“The lack of overt acknowledgement of either ‘arts’ or ‘culture’ in the new departmental title is an unfortunate oversight for an industry which provides considerable economic value to the nation and definition to the lives of everyday Australians.
“We look forward to working with government to ensure our industry remains front and centre in government policymaking and investment in the future”.
Dean Ormston, chief executive of APRA AMCOS, had a slightly different angle to the current debate.
Yes, it was disappointing that ‘arts’ was not included in the new department’s name, and yes, the arts portfolio is critical to arts policy.
But, he added, “A whole-of-government approach to the music industry is the only way that we will fully reflect its cultural, economic and social capacity and turn Australia from a music nation to a music powerhouse.
“It is vital our sector set an ambition and policy agenda with all government departments including education, foreign affairs, tourism and trade, small business, regional development, health, industry and innovation.”
He added, “Our current conversations with the Australian government, particularly with the Department Foreign Affairs and Trade around the future of service exports and the role of the cultural industries is deeply encouraging.”
Ormston pointed out that before the 2019 election, the Morrison government announced $30.9 million investment in Australian music to support more live music venues and provide critical investment for First Nations music, mentorship programs and exports.
More Funding Cuts?
The lack of the word “arts” or “culture in the new department’s name was also noted by Media Entertainment and Arts Alliance chief executive Paul Murphy.
“This government’s disdain for the arts has reached a new low, he says.
He asserts that it’s setting up for further arts funding cuts.
“Artists and arts organisations and of all sizes are struggling in the wake of the 2015 Australia Council cuts, and there is widespread concern that this decision will foreshadow further cuts to arts funding next year.”
However, there are more sinister possibilities. Tony Burke, the shadow arts minister, told ABC RN that super-ministries stifle Cabinet debate.
In other words, when talking of road works and population demographics, past promises about inquiries into content quotas, tax incentives for music and digital communications could play second fiddle or swept under the carpet.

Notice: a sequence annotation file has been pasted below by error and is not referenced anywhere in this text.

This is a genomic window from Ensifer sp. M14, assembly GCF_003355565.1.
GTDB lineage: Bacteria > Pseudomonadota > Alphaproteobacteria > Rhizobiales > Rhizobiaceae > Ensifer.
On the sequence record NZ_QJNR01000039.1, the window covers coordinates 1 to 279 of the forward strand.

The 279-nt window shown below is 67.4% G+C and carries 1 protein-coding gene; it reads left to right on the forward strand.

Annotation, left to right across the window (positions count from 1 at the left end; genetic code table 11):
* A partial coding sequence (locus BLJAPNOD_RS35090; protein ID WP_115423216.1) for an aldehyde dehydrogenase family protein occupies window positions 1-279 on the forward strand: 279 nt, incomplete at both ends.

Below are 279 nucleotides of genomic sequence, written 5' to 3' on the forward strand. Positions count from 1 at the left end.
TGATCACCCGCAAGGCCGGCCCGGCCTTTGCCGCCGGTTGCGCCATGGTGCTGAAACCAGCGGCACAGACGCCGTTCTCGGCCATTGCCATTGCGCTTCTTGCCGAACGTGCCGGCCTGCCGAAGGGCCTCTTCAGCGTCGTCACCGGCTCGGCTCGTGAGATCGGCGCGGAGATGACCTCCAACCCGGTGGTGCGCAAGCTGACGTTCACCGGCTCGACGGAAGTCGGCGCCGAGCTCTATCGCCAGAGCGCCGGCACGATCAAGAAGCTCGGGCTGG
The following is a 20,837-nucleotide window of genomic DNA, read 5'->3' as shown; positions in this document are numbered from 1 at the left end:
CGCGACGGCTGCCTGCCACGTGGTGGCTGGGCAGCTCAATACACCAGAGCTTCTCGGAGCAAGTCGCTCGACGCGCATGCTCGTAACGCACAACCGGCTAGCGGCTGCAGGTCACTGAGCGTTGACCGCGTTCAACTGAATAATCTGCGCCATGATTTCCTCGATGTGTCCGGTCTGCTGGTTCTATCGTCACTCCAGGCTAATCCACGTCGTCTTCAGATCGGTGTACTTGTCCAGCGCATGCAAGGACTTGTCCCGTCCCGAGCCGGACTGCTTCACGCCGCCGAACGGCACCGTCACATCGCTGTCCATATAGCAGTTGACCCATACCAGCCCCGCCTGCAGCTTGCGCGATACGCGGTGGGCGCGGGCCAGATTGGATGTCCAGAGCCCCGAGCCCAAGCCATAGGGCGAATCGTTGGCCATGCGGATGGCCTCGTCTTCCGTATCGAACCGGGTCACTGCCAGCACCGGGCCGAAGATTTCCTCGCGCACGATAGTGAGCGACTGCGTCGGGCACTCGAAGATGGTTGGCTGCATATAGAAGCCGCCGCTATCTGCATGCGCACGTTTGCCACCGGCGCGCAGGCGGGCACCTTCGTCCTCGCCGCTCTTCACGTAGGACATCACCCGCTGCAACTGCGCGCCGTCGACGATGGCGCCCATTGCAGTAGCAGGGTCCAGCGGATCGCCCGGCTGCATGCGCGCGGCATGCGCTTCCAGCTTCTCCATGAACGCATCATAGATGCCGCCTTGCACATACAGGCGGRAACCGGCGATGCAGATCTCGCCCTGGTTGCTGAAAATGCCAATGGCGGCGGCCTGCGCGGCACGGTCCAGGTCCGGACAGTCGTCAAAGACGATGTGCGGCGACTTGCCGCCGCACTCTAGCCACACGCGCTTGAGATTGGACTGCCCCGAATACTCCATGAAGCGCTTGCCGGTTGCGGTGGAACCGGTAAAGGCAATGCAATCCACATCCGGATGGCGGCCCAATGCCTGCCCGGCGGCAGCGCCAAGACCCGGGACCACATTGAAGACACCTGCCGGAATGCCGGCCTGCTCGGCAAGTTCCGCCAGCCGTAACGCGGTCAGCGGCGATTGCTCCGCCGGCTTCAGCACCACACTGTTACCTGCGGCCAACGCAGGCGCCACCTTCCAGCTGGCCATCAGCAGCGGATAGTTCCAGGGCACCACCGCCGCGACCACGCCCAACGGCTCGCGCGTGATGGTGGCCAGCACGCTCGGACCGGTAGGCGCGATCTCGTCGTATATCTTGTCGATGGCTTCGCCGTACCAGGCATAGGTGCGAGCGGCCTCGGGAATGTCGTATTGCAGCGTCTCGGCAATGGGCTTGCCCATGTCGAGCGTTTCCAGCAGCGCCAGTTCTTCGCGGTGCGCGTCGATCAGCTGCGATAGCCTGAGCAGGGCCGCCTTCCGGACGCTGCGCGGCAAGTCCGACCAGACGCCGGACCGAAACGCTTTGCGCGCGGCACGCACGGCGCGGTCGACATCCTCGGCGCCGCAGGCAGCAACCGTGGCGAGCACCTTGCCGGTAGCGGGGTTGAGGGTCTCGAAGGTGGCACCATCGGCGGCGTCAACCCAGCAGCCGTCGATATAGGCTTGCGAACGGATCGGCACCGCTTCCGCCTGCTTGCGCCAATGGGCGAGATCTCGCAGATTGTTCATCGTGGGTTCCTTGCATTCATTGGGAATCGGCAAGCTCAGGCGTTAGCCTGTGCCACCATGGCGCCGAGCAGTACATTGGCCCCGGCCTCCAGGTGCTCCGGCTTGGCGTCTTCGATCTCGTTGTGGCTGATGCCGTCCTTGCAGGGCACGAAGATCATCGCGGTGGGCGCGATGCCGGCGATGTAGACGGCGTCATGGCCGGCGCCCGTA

The State Experience
On state government levels, the arts portfolio is usually shared with other industries.
In NSW, Don Harwin is also minister for state, public service & employee relations and aboriginal affairs. In Victoria Martin Foley’s portfolio covers creative industries, mental health and equality.
South Australia’s premier Steven Marshall additionally overlooks the arts, Aboriginal affairs & reconciliation, defence & space industries, veteran affairs and multicultural affairs
WA combined culture and the arts with local government. In the ACT, Arts ACT is part of the chief minister, treasury and economic development direct duties.
Arts shares the same minister with building & construction, corrections, justice and racing in Tasmania.
In Queensland, it is in the same folder as science and environment and the Great Barrier Reef.
Northern Territory ‘s relevant minister combines culture, tourism and sport.
Among the many tweets and social media postings since the government’s super-department announcement, these three stood out.
Composer, performer and academic Cat Hope: “Visibility means everything.
“The arts help us understand who we are and need to be foregrounded in policy and administrative structures.
“Don’t just share this news here; band together, write and phone your MP, activism works.”
Mezzo-soprano Jacqui Dark: “I say all of us in the arts sector stop working for a year and see what happens to the economy.
“Our industry contributed $112 billion last year in revenue alone – add employment and proven benefits of arts exposure.
“What an appalling, short sighted move.”
Paul Stanhope, composer and chair of the Australia Ensemble: “What more can these fuckers do to us?”
The Prime Minister expects to make more announcements this week, so we’ll find out.